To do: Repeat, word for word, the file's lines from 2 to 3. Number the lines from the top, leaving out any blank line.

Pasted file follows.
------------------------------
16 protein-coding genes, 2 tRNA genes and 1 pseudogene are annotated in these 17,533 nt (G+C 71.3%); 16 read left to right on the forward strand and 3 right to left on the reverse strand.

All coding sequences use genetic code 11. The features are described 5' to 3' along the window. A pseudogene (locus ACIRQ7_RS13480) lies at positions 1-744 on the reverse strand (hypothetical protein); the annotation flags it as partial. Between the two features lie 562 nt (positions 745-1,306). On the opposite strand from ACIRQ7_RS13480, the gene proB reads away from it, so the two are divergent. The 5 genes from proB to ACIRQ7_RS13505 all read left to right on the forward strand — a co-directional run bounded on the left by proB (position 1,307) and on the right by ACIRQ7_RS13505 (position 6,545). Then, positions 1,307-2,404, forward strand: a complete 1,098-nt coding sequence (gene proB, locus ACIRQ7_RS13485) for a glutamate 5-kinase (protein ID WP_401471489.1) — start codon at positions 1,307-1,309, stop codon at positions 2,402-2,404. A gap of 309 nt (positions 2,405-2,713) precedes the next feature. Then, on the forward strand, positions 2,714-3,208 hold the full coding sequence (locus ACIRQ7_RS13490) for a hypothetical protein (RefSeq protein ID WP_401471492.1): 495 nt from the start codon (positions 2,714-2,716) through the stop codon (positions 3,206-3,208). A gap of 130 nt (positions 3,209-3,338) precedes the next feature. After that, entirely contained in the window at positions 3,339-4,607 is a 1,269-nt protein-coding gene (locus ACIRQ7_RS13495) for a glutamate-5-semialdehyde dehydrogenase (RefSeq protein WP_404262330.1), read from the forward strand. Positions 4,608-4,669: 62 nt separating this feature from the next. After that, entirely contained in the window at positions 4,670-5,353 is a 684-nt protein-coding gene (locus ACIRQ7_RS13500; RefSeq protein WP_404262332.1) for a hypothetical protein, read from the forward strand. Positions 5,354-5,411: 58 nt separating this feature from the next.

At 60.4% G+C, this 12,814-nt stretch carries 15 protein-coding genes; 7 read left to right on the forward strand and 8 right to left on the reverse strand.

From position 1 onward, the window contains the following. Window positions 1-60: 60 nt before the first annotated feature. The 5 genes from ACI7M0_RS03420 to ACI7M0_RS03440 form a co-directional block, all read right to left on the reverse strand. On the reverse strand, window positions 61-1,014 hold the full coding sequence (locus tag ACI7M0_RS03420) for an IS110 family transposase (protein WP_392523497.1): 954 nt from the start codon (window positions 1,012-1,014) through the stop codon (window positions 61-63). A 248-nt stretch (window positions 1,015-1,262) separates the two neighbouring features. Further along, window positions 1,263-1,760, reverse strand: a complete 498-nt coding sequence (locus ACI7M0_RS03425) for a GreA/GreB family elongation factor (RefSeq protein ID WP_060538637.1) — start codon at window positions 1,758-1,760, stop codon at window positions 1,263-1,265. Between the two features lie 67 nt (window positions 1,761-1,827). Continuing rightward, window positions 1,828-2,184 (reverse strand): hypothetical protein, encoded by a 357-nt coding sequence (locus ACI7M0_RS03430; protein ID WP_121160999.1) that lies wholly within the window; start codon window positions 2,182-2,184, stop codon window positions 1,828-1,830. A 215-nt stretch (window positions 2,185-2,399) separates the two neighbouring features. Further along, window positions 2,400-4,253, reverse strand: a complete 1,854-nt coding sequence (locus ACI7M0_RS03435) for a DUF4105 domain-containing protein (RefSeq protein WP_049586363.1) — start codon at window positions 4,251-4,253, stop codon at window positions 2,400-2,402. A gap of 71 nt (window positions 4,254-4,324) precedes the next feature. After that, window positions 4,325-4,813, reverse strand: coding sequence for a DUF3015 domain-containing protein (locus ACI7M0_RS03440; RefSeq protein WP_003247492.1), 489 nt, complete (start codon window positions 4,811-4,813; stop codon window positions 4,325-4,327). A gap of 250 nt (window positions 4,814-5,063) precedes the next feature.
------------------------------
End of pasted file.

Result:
All coding sequences use genetic code 11. The features are described 5' to 3' along the window. A pseudogene (locus ACIRQ7_RS13480) lies at positions 1-744 on the reverse strand (hypothetical protein); the annotation flags it as partial. Between the two features lie 562 nt (positions 745-1,306). On the opposite strand from ACIRQ7_RS13480, the gene proB reads away from it, so the two are divergent. The 5 genes from proB to ACIRQ7_RS13505 all read left to right on the forward strand — a co-directional run bounded on the left by proB (position 1,307) and on the right by ACIRQ7_RS13505 (position 6,545). Then, positions 1,307-2,404, forward strand: a complete 1,098-nt coding sequence (gene proB, locus ACIRQ7_RS13485) for a glutamate 5-kinase (protein ID WP_401471489.1) — start codon at positions 1,307-1,309, stop codon at positions 2,402-2,404. A gap of 309 nt (positions 2,405-2,713) precedes the next feature. Then, on the forward strand, positions 2,714-3,208 hold the full coding sequence (locus ACIRQ7_RS13490) for a hypothetical protein (RefSeq protein ID WP_401471492.1): 495 nt from the start codon (positions 2,714-2,716) through the stop codon (positions 3,206-3,208). A gap of 130 nt (positions 3,209-3,338) precedes the next feature. After that, entirely contained in the window at positions 3,339-4,607 is a 1,269-nt protein-coding gene (locus ACIRQ7_RS13495) for a glutamate-5-semialdehyde dehydrogenase (RefSeq protein WP_404262330.1), read from the forward strand. Positions 4,608-4,669: 62 nt separating this feature from the next. After that, entirely contained in the window at positions 4,670-5,353 is a 684-nt protein-coding gene (locus ACIRQ7_RS13500; RefSeq protein WP_404262332.1) for a hypothetical protein, read from the forward strand. Positions 5,354-5,411: 58 nt separating this feature from the next.

At 60.4% G+C, this 12,814-nt stretch carries 15 protein-coding genes; 7 read left to right on the forward strand and 8 right to left on the reverse strand.